The acquisition of Jordan Grand Prix in January by Alex Shnaider, Chairman of the Midland Group, meant that the 2005 FIA Formula One World Championship was going to be a transition year for the team before it is renamed Midland in 2006. 2005 has therefore been a particularly challenging final season for the Silverstone-based team.
The whole adventure started in Moscow on February 25, when Jordan Grand Prix presented its familiar yellow car with its 2005 driver lineup, Tiago Monteiro and Narain Karthikeyan, on Red Square, Moscow’s oldest and most famous landmark. Just a day after braving snow and temperatures of -10° C, both drivers flew to Melbourne, Australia, for the start of their first ever season in Formula One, comprising many challenges, as they had to learn most of the tracks. Karthikeyan, the first Indian driver ever to participate in the F1 Championship, made a remarkable debut in qualifying 12th on the grid.
Indianapolis was a turning point for the team, where it was able to score 11 precious points and a podium for Monteiro, the first ever for a Portuguese driver in the sport. Although these points were due to the withdrawal from the race of the Michelin-shod teams for safety reasons, the drivers had still the hard task of finishing the race. The summer was fairly quiet for Jordan until the race at the notorious circuit of Spa Francorchamps where, in very difficult weather conditions, both drivers had terrific races and Monteiro scored a point – finishing 8th.
Throughout the season, the team had the advantage of running a third car on Fridays and benefited from young and talented drivers such as Robert Doornbos, Franck Montagny, Nicolas Kiesa and Sakon Yamamoto to help gather some crucial information and data.
Unfortunately, there was also a downside to the season. Monaco was a very difficult weekend for the team from both a sporting and media point of view. The car had been slow the whole weekend and rumours were circulating that Alex Shnaider was going to sell the team. The departure of a few key personnel people within the team did not help, and only reinforced the rumours. However, after a few weeks, things calmed down and the rumours proved unfounded. Alex Shnaider had no intention of selling Jordan and, despite the uncertainties, the team emerged stronger and more unified.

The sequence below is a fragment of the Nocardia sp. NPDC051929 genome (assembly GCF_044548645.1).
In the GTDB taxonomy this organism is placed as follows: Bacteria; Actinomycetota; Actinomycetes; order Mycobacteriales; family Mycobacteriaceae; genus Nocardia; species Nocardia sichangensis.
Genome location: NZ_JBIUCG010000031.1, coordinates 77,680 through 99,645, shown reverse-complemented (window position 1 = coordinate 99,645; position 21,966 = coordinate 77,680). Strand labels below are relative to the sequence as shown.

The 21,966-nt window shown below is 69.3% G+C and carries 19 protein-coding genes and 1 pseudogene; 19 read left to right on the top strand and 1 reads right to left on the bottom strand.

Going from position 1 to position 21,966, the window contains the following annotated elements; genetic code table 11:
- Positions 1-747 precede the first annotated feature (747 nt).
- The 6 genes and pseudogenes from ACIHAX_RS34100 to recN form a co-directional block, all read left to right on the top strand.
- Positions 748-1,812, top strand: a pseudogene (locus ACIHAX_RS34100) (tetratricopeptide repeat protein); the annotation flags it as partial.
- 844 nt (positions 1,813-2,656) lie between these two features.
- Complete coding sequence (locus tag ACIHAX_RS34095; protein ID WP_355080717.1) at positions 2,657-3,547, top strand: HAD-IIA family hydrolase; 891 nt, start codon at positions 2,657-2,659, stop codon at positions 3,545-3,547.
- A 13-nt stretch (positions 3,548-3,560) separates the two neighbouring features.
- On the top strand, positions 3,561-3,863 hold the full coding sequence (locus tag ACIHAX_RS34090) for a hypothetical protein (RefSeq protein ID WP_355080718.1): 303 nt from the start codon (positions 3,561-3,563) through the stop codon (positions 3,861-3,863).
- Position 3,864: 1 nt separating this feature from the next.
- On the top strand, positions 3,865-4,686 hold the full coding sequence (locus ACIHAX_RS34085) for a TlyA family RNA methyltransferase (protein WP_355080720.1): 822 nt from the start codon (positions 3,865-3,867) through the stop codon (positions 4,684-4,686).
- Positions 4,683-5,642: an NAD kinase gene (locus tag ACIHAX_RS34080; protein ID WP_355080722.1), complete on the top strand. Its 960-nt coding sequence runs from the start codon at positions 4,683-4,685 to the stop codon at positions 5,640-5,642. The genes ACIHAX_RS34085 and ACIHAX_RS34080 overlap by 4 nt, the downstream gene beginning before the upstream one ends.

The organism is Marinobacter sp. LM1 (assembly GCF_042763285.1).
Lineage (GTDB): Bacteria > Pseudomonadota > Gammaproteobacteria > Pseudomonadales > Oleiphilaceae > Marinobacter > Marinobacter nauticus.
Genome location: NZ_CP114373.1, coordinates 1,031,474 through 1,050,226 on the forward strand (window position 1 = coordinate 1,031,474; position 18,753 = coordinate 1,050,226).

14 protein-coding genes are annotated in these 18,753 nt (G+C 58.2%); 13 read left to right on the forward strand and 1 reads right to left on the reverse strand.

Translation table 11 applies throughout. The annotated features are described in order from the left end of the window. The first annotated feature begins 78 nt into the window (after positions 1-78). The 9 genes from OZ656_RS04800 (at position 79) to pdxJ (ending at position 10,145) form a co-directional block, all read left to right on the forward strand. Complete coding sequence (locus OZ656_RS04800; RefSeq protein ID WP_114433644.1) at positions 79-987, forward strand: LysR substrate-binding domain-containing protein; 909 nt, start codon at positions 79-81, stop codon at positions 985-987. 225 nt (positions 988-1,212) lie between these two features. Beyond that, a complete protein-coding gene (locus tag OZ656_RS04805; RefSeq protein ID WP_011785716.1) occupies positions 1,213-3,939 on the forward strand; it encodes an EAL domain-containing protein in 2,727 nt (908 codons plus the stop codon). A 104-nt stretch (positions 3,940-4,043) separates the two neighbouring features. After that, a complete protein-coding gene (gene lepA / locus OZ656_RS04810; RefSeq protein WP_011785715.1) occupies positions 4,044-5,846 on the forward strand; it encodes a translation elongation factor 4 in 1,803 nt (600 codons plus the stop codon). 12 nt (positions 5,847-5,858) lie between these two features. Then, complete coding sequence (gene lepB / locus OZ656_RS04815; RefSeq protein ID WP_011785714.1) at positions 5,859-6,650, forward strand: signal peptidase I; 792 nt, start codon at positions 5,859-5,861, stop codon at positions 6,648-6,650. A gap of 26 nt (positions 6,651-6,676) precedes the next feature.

The lack of testing over the winter and during the year, added to the late introduction of the EJ15B at Monza, also made things difficult for the team. Once introduced, however, the EJ15B proved to be a real improvement.
Thanks to the tremendous support of Toyota and Bridgestone throughout the season, Jordan Grand Prix has been one of the most reliable teams of the Championship with a 84% percentage of race finishes and 97% mechanical reliability. Hopefully, the team will be able to maintain its incredible reliability record, with the continuous collaboration of these partners in 2006.
The Chinese Grand Prix marked the end of an era for the yellow cars and now all the team’s efforts are turned towards the 2006 season, which will see the introduction of Midland F1 whose complete new car, the M16, will be run in February.
Alex Shnaider, Co-founder and Chairman of the Board, Midland Group:
“We knew this was going to be a difficult season as we took over a team in financial disarray and had very little time to prepare for the first race in Australia. Despite these obstacles, we met our objectives of learning and improving as much as possible. The team showed tremendous dedication at each race and did a great job with the resources that were available: The car proved reliable, its development progressed steadily over the course of the season and our drivers showed impressive speed. So even though we expected to struggle during this transition period, our first season can be viewed as an overall success. Now we are looking forward to competing in 2006 under the Midland banner and improving our team even further.”